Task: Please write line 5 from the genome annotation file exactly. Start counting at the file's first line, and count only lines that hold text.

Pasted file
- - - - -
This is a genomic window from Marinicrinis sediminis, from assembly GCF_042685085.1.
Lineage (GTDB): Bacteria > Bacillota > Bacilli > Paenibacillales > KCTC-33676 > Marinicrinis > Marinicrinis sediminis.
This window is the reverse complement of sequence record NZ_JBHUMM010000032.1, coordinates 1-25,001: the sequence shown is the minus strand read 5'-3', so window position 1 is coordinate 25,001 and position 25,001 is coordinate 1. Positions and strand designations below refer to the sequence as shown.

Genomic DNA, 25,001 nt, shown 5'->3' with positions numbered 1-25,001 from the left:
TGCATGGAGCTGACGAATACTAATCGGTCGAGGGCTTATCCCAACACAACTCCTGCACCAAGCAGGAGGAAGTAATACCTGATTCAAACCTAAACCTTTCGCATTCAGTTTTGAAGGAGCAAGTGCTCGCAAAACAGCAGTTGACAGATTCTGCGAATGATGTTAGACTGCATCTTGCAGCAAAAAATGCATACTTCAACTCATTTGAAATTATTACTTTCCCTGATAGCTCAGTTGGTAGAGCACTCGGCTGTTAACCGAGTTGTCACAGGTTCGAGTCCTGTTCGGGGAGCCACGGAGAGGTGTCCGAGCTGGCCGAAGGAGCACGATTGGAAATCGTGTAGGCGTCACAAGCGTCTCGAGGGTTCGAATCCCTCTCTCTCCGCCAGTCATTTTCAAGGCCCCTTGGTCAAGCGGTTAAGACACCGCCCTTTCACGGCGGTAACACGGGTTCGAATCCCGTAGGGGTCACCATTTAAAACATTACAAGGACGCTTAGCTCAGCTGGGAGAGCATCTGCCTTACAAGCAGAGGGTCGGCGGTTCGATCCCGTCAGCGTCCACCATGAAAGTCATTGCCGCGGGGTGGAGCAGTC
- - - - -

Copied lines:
TGCATGGAGCTGACGAATACTAATCGGTCGAGGGCTTATCCCAACACAACTCCTGCACCAAGCAGGAGGAAGTAATACCTGATTCAAACCTAAACCTTTCGCATTCAGTTTTGAAGGAGCAAGTGCTCGCAAAACAGCAGTTGACAGATTCTGCGAATGATGTTAGACTGCATCTTGCAGCAAAAAATGCATACTTCAACTCATTTGAAATTATTACTTTCCCTGATAGCTCAGTTGGTAGAGCACTCGGCTGTTAACCGAGTTGTCACAGGTTCGAGTCCTGTTCGGGGAGCCACGGAGAGGTGTCCGAGCTGGCCGAAGGAGCACGATTGGAAATCGTGTAGGCGTCACAAGCGTCTCGAGGGTTCGAATCCCTCTCTCTCCGCCAGTCATTTTCAAGGCCCCTTGGTCAAGCGGTTAAGACACCGCCCTTTCACGGCGGTAACACGGGTTCGAATCCCGTAGGGGTCACCATTTAAAACATTACAAGGACGCTTAGCTCAGCTGGGAGAGCATCTGCCTTACAAGCAGAGGGTCGGCGGTTCGATCCCGTCAGCGTCCACCATGAAAGTCATTGCCGCGGGGTGGAGCAGTC